I have five short cracks on a 40 year-old mahogany back Gibson that were a result of lack of moisture. I've rehydrated the guitar, the cracks are now well aligned, and I'd like to know what type of glue would give me the best results and whether cleating is necessary for the inside in this case.
Although I've always leaned towards Titebond for most wood repairs, I see quite a few people using Thin CA glues for tight cracks and wondered if this might be an appropriate repair for it. As I've said the cracks have closed and are clean, it's a nitro finish (Gibson), the surface is even, and I know that the CA has "wicking" or capillary tendencies.
Crack #1 (Pictures below) is under the center seam bracing....that won't need a cleat. #2 and #3 are about 2 inches long and near the kerfing and I'm wondering if cleats are necessary. There is no movement on either side of the cracks when pushing on them (There was when I first got the guitar. Thankfully there are no cracks on the mahogany sides or spruce top.....small miracle. There are also no cracks in any of the back bracing or kerfing.
I appreciate any and all suggestions,
Thanks so much!
Per Hallgren did a test with four different glues. From the foreground to the background; Titebond Original, Titebond Liquid Hide Glue, Lee Valley Fish Glue and Hot Hide Glue. A string of glue was put on the same size cedar wood pieces and left to dry overnight.
As the picture shows, only the fish glue and the hot hide glue shrunk with enough force to deform the wood. Even if any glue will contract two well fitted pieces of wood when drying, this experiment shows that HHG and Fish Glue will do a better job.
if nothing else it suggests that fish glue is actually pretty awesome for situations where you wish you could use hot hide but the time window isn't there.
Interesting. But might it not just be showing that the fish and hot hide samples had a higher water content? The titebond line looks rather narrow compared with the others. Were the amounts of glue in each line precisely measured? An alternative hypothesis about the result might be that the hide and fish glue were thinner and spread out more, and that is why they contracted more as they dried. This single test is suggestive about shrinkage, but it was not direct test of any of the glues' ability to pull a joint between two wood surfaces tight.
I trust Per, he is a very meticulous kind of guy. I'm sure he did the experiment the right way. Easy enough to try it out yourself anyway.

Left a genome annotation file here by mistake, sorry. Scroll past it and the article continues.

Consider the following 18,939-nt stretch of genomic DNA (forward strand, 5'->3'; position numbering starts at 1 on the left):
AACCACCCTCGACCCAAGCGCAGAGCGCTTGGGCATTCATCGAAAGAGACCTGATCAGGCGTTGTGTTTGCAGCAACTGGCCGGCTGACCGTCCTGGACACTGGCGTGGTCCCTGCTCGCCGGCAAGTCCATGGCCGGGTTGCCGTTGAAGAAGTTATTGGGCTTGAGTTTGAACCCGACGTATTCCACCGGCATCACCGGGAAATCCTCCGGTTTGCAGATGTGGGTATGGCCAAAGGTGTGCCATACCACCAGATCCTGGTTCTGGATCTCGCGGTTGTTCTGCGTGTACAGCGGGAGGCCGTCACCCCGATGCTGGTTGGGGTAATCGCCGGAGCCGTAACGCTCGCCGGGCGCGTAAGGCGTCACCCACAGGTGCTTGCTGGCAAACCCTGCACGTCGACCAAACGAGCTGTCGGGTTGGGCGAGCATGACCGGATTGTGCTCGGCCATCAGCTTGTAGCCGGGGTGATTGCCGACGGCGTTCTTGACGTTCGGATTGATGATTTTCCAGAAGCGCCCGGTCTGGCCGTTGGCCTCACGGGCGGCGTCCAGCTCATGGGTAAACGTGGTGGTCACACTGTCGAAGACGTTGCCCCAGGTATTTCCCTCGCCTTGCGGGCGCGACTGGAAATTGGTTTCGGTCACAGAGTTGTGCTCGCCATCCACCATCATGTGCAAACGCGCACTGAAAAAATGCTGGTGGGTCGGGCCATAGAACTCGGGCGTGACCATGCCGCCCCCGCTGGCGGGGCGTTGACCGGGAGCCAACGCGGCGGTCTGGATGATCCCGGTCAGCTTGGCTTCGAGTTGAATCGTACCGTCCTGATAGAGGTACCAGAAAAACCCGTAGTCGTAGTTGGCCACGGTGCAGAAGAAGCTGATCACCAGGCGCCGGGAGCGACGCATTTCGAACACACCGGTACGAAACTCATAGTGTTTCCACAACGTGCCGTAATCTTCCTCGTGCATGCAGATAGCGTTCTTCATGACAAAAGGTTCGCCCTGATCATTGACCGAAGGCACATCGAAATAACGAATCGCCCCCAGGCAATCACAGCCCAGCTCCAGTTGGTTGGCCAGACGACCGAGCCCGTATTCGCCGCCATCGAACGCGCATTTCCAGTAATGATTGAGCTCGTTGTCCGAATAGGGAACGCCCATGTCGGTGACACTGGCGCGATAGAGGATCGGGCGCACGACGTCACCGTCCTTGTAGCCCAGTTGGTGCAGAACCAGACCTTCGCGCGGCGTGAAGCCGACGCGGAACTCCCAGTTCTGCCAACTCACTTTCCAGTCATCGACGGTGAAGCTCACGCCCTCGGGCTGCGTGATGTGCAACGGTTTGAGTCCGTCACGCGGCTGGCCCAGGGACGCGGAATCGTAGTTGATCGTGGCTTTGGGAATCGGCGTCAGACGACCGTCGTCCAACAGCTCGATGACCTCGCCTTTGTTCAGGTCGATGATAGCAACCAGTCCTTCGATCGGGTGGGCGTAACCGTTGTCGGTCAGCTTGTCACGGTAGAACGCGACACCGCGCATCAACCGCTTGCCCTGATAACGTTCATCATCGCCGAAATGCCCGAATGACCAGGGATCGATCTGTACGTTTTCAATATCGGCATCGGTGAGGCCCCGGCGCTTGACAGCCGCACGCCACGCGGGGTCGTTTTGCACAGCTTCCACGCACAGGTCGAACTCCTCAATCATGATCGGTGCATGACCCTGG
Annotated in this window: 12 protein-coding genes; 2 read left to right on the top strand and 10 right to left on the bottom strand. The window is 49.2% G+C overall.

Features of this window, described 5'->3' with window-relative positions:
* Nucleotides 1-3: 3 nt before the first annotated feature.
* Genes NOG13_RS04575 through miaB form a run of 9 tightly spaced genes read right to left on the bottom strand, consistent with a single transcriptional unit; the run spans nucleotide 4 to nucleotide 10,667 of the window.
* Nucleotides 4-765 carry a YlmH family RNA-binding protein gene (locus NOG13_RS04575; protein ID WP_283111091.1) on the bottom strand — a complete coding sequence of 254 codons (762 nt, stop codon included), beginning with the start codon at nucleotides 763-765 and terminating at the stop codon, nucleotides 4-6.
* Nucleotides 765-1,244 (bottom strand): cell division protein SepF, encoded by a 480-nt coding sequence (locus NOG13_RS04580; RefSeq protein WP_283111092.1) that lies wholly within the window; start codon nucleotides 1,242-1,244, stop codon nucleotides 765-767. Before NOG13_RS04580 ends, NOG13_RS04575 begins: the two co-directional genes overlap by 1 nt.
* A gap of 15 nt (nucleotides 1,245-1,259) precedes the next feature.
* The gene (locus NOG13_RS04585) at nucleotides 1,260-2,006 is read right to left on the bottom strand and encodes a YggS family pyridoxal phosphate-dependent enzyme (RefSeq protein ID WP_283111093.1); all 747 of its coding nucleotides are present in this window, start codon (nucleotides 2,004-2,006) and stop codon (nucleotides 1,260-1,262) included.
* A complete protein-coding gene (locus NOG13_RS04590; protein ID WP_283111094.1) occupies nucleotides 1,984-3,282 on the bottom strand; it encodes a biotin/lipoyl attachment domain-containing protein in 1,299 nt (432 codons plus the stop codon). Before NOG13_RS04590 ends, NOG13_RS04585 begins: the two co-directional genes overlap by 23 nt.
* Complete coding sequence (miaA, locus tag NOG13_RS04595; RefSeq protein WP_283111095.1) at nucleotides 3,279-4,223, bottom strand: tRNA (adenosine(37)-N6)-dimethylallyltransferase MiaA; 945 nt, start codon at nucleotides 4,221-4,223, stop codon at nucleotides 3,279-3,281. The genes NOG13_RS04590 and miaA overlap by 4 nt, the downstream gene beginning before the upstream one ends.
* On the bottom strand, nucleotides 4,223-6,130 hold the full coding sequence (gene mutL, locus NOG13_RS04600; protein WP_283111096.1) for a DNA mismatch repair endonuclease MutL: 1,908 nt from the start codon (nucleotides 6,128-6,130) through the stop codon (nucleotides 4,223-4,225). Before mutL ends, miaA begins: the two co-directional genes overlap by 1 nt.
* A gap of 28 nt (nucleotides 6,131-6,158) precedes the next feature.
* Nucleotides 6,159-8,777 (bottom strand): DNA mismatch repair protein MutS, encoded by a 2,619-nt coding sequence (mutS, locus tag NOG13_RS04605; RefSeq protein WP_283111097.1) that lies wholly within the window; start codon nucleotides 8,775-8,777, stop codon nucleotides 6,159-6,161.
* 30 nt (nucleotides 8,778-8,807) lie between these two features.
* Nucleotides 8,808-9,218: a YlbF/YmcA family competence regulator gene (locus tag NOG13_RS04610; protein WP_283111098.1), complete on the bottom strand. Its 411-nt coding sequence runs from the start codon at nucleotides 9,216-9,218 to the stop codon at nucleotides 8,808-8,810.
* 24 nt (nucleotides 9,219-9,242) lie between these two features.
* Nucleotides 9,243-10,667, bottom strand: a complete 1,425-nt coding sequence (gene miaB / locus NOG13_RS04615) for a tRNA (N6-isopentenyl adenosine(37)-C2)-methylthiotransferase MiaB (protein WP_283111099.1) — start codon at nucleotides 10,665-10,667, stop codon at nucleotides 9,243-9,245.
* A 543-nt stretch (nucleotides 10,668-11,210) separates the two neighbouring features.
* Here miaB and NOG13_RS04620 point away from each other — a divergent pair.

The shrinkage is why HHG and fish glue can suck two pieces of wood together. When water leaves the glue joint, the glue joint will shrink and the two wood pieces will be drawn nearer by the "vacuum" left behind.
About the only time I don't use HHG or fish glue is when I glue big patches of veneer on a thin piece of wood. Like gluing a veneer over a big side crack or a big spruce patch under the top under the fretboard when the fretboard is a thin ebony veneer (on a Romantic guitar). The suction effect can buckle the wood like the wood on the picture. Titebond Original won't do that.
I don't get the sense that you gave any consideration to my previous comment. Yes, when water leaves the glue, the glue shrinks. More water, more shrinkage. I suggested that the Titebond may have had less water in it, and more solids than the hide and fish samples. You seem to agree that shrinkage is from water evaporation. But does being thinned with more water make glue work better? It would be news if we could improve glue performance just by thinning it more.
Per may be a meticulous guy, but it isn't clear what he tested in this test of a single sample of each glue on one kind of wood. He did not test the performance of any glue in an actual unclamped joint, which is what we were talking about.
Well. I read your post. I actually don't have a proven theory on why HHG do have the suction effect in spades you say it don't have and not TiteBond (both varieties). I'm more interested in the how and not the why...
What I do know is what the picture made by Per shows very clearly. And my own experience from both types of glues.
Water evaporation from any glue joint will certainly draw the two pieces together when the glue shrinks. But somehow HHG and Fish Glue will shrink/draw the pieces together more and much harder compared to both the Titebond glues.
I don't think TiteBond Original will get better "suction" when diluted with water. I haven't tried it though. May be a way to make that bottle last longer...
they apparently use hot hide glue to "chip" glass, relying on its pulling and shrinking power to literally snap off pieces from the surface of a sheet of glass.
i have a hard time imagining titebond doing anything like that (though to be fair i haven't tried it).
really good point about humidifying dryness cracks back to "normal" rather than to "closed whatever it takes".
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